Beijing Mapping - An Almost Perfect Form of City Sitting Around History | The Plan
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Beijing Mapping - An Almost Perfect Form of City Sitting Around History

Beijing Mapping - An Almost Perfect Form of City Sitting Around History
By Andrea Boschetti, Federico Parolotto -

Following on from Singapore, CityPlan continues its exploration of the megalopolises of the Far East. This issue looks at the historic Chinese capital, Beijing.
As always, the GIS-based maps give a succinct overview of the essential features of the city under examination. The population map is the baseline against which to compare the other four, which look respectively at topography, the distribution of service provision, public transport density, and natural vegetation.
The standard area considered in all maps throughout the series (40 m high by 50 km wide) immediately flags up Beijing’s extraordinary size.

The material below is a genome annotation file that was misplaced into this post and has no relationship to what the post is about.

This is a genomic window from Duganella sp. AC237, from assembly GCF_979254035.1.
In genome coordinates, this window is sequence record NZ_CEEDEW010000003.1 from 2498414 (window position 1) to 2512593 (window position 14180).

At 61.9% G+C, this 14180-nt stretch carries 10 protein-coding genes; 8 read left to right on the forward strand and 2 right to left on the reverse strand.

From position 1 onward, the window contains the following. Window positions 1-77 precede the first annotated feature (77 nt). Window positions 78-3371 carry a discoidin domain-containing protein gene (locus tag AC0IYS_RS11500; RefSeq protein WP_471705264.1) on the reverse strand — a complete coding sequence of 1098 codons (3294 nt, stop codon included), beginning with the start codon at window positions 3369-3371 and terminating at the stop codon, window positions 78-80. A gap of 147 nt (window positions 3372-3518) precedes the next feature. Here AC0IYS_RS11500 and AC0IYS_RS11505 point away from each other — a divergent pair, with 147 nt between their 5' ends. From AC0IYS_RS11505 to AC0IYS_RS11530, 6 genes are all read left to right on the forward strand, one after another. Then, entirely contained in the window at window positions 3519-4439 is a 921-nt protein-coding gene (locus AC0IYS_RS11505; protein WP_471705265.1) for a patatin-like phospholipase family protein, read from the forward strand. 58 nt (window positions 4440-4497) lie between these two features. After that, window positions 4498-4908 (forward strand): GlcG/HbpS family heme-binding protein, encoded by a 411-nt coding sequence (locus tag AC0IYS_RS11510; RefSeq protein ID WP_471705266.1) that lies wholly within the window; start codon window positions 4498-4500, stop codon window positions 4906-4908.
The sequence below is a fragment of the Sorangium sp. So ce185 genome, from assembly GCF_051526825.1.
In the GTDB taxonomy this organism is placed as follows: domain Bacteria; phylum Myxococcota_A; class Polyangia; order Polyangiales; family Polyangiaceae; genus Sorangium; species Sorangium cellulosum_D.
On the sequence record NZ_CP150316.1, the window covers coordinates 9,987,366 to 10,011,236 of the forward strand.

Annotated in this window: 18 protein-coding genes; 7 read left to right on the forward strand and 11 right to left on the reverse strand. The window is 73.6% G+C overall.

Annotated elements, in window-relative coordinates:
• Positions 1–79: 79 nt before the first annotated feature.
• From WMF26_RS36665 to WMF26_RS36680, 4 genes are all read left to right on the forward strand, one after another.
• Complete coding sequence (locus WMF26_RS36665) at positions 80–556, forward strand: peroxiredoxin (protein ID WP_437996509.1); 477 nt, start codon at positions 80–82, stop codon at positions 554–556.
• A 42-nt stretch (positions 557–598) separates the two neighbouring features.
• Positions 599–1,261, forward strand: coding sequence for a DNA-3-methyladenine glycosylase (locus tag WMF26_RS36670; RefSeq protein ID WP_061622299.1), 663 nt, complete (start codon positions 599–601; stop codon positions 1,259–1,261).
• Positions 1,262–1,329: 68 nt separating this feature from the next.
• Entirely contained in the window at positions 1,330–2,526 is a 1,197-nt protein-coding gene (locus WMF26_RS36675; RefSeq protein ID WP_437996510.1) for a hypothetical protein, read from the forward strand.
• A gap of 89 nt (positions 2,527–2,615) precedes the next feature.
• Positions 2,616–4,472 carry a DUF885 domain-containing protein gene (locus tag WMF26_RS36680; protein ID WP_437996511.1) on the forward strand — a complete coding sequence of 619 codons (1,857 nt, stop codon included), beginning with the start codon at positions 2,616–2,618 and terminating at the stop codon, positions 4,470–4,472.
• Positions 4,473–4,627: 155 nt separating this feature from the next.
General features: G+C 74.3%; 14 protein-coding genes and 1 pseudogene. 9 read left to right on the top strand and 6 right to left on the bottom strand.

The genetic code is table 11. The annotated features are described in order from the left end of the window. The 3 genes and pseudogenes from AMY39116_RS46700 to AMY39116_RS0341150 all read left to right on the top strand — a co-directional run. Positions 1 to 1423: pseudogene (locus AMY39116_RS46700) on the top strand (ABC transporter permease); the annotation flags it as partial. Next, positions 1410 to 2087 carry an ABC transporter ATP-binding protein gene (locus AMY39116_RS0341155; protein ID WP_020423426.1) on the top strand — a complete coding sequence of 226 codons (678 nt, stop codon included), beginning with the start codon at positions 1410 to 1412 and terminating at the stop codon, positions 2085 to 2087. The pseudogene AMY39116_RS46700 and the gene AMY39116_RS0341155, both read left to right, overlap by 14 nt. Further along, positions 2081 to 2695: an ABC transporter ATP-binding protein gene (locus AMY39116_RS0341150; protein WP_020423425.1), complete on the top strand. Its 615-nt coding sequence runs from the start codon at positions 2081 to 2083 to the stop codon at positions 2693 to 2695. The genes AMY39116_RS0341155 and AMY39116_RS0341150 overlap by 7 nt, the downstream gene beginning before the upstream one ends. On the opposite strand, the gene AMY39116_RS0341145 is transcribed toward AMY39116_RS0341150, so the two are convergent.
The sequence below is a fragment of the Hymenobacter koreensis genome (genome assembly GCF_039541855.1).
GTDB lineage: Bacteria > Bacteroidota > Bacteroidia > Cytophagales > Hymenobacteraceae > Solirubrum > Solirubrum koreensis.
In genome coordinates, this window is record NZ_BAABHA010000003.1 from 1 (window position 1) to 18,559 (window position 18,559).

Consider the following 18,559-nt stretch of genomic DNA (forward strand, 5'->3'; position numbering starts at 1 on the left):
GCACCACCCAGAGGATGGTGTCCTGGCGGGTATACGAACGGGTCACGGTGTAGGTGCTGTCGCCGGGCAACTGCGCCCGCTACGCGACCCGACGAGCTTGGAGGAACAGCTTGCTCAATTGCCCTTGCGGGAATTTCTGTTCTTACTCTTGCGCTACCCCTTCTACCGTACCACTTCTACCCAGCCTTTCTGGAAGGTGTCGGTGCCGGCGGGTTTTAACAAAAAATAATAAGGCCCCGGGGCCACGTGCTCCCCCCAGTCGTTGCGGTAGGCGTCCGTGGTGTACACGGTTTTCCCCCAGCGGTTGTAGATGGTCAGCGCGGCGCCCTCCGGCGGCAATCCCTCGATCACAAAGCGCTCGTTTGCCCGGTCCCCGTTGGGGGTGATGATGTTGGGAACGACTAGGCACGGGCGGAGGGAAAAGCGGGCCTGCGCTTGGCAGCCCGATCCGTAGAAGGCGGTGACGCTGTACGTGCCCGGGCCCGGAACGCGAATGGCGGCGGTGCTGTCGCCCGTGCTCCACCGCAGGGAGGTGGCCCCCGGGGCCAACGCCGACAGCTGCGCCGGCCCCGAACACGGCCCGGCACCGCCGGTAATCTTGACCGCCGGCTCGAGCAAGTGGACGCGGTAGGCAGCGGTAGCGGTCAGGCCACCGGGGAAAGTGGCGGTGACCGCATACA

With approximately 21 millions inhabitants, Beijing is China’s second largest city after Shanghai. The population distribution map shows how most people are concentrated in residential areas between the second and fourth city ring. Similar to many large Western cities, Beijing’s inner-city area is sparsely populated.
Another sparsely populated area is the CBD (Central Business District), lying to the east between the second and fourth ring roads.
The transport grid comprises Beijing’s famous 5 ring roads – 4 in the outer areas, and one inner ring road – set against a tight network of local roads.
Beijing lies on essentially flat land. Unlike many other metropolises we have examined, services are regularly and evenly distributed throughout the territory, with no areas being particularly privileged. In contrast to many other cities, services are not mainly concentrated in central areas but are particularly evident in the densely inhabited districts.
The central core of Beijing is its legendary Forbidden City. Here, resident population density, services and public transport facilities are lower than in the outlying areas where the bulk of the population lives.
Finally, natural vegetation appears well distributed throughout. Parks are also adjacent to public transport and other...

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